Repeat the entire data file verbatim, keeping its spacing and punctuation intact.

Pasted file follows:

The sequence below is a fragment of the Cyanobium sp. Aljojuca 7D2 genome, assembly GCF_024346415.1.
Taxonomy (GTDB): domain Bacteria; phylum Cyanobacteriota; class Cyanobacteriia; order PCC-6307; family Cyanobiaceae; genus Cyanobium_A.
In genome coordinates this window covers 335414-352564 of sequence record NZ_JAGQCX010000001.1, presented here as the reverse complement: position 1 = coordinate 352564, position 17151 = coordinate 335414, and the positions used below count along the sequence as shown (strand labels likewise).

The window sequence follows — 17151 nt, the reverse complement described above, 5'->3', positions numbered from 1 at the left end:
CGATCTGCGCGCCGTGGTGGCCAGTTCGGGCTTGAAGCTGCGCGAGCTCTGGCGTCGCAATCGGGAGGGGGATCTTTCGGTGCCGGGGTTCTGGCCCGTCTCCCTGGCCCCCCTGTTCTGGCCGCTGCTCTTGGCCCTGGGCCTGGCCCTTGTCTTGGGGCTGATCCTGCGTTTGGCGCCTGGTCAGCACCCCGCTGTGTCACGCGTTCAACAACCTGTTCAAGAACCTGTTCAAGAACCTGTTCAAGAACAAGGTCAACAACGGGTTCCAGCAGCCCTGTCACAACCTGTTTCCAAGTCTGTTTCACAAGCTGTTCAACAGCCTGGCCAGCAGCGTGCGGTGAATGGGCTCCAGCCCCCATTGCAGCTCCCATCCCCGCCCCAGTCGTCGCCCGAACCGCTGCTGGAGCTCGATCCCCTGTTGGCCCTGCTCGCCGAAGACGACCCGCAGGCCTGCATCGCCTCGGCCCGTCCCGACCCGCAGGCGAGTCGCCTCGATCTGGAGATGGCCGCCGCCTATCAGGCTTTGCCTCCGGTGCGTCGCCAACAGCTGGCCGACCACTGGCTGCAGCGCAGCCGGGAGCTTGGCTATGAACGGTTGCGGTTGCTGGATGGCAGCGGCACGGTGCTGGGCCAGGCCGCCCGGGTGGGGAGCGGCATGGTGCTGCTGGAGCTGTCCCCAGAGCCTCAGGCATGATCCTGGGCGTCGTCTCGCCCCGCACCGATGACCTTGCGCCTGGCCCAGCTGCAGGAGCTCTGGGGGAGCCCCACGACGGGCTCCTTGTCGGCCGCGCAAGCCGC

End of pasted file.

The sequence below is a fragment of the Cyanobium sp. Aljojuca 7D2 genome, assembly GCF_024346415.1.
Taxonomy (GTDB): domain Bacteria; phylum Cyanobacteriota; class Cyanobacteriia; order PCC-6307; family Cyanobiaceae; genus Cyanobium_A.
In genome coordinates this window covers 335414-352564 of sequence record NZ_JAGQCX010000001.1, presented here as the reverse complement: position 1 = coordinate 352564, position 17151 = coordinate 335414, and the positions used below count along the sequence as shown (strand labels likewise).

The window sequence follows — 17151 nt, the reverse complement described above, 5'->3', positions numbered from 1 at the left end:
CGATCTGCGCGCCGTGGTGGCCAGTTCGGGCTTGAAGCTGCGCGAGCTCTGGCGTCGCAATCGGGAGGGGGATCTTTCGGTGCCGGGGTTCTGGCCCGTCTCCCTGGCCCCCCTGTTCTGGCCGCTGCTCTTGGCCCTGGGCCTGGCCCTTGTCTTGGGGCTGATCCTGCGTTTGGCGCCTGGTCAGCACCCCGCTGTGTCACGCGTTCAACAACCTGTTCAAGAACCTGTTCAAGAACCTGTTCAAGAACAAGGTCAACAACGGGTTCCAGCAGCCCTGTCACAACCTGTTTCCAAGTCTGTTTCACAAGCTGTTCAACAGCCTGGCCAGCAGCGTGCGGTGAATGGGCTCCAGCCCCCATTGCAGCTCCCATCCCCGCCCCAGTCGTCGCCCGAACCGCTGCTGGAGCTCGATCCCCTGTTGGCCCTGCTCGCCGAAGACGACCCGCAGGCCTGCATCGCCTCGGCCCGTCCCGACCCGCAGGCGAGTCGCCTCGATCTGGAGATGGCCGCCGCCTATCAGGCTTTGCCTCCGGTGCGTCGCCAACAGCTGGCCGACCACTGGCTGCAGCGCAGCCGGGAGCTTGGCTATGAACGGTTGCGGTTGCTGGATGGCAGCGGCACGGTGCTGGGCCAGGCCGCCCGGGTGGGGAGCGGCATGGTGCTGCTGGAGCTGTCCCCAGAGCCTCAGGCATGATCCTGGGCGTCGTCTCGCCCCGCACCGATGACCTTGCGCCTGGCCCAGCTGCAGGAGCTCTGGGGGAGCCCCACGACGGGCTCCTTGTCGGCCGCGCAAGCCGC